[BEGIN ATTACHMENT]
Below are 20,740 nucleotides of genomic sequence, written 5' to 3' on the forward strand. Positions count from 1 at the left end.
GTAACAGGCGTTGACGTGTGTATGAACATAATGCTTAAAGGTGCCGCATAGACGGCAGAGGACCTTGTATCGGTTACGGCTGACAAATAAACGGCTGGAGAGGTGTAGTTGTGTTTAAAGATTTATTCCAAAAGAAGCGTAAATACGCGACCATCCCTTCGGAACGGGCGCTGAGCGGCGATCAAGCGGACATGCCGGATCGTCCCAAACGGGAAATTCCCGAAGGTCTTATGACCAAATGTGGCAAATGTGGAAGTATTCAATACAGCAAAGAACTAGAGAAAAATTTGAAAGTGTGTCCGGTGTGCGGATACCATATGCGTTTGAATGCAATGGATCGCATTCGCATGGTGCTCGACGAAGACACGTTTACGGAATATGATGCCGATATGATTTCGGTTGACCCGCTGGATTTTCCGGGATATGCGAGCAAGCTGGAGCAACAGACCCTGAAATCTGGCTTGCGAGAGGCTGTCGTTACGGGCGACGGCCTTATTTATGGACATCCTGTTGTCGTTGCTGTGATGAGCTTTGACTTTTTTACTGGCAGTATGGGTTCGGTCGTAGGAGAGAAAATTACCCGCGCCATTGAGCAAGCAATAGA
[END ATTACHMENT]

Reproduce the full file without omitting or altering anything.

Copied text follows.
Below are 20,740 nucleotides of genomic sequence, written 5' to 3' on the forward strand. Positions count from 1 at the left end.
GTAACAGGCGTTGACGTGTGTATGAACATAATGCTTAAAGGTGCCGCATAGACGGCAGAGGACCTTGTATCGGTTACGGCTGACAAATAAACGGCTGGAGAGGTGTAGTTGTGTTTAAAGATTTATTCCAAAAGAAGCGTAAATACGCGACCATCCCTTCGGAACGGGCGCTGAGCGGCGATCAAGCGGACATGCCGGATCGTCCCAAACGGGAAATTCCCGAAGGTCTTATGACCAAATGTGGCAAATGTGGAAGTATTCAATACAGCAAAGAACTAGAGAAAAATTTGAAAGTGTGTCCGGTGTGCGGATACCATATGCGTTTGAATGCAATGGATCGCATTCGCATGGTGCTCGACGAAGACACGTTTACGGAATATGATGCCGATATGATTTCGGTTGACCCGCTGGATTTTCCGGGATATGCGAGCAAGCTGGAGCAACAGACCCTGAAATCTGGCTTGCGAGAGGCTGTCGTTACGGGCGACGGCCTTATTTATGGACATCCTGTTGTCGTTGCTGTGATGAGCTTTGACTTTTTTACTGGCAGTATGGGTTCGGTCGTAGGAGAGAAAATTACCCGCGCCATTGAGCAAGCAATAGA